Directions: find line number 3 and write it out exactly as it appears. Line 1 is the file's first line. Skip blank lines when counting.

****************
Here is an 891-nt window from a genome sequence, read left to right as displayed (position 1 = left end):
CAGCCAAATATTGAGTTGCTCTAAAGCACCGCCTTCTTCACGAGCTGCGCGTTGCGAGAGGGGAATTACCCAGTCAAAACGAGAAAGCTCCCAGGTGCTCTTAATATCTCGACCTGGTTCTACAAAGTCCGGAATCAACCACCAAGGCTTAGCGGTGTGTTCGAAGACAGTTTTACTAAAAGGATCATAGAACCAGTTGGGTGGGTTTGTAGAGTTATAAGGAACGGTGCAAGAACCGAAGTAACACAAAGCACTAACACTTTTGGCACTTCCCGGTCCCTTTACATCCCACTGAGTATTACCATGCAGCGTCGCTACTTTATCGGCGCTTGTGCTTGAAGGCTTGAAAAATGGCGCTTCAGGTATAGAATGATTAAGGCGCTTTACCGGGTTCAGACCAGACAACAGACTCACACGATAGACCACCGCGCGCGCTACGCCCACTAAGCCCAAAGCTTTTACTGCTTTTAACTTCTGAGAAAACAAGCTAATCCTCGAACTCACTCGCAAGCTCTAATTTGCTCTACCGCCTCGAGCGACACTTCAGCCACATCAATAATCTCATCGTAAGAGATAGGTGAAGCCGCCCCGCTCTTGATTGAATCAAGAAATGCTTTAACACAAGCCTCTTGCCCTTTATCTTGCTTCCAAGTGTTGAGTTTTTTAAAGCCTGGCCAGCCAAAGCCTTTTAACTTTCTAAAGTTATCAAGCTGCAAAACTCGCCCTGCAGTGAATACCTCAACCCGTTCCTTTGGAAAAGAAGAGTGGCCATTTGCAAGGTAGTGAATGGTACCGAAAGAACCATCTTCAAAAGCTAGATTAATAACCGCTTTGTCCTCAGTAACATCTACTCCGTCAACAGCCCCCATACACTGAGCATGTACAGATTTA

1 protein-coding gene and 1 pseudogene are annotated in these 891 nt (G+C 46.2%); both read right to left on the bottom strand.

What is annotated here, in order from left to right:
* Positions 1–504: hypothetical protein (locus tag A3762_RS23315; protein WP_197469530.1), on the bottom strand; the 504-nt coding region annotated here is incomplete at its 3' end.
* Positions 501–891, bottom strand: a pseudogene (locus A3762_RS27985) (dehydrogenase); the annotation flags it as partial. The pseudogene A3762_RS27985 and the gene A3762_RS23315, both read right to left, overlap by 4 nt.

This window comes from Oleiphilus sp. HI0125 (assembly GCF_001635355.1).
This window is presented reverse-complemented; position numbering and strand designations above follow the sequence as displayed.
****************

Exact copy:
1 protein-coding gene and 1 pseudogene are annotated in these 891 nt (G+C 46.2%); both read right to left on the bottom strand.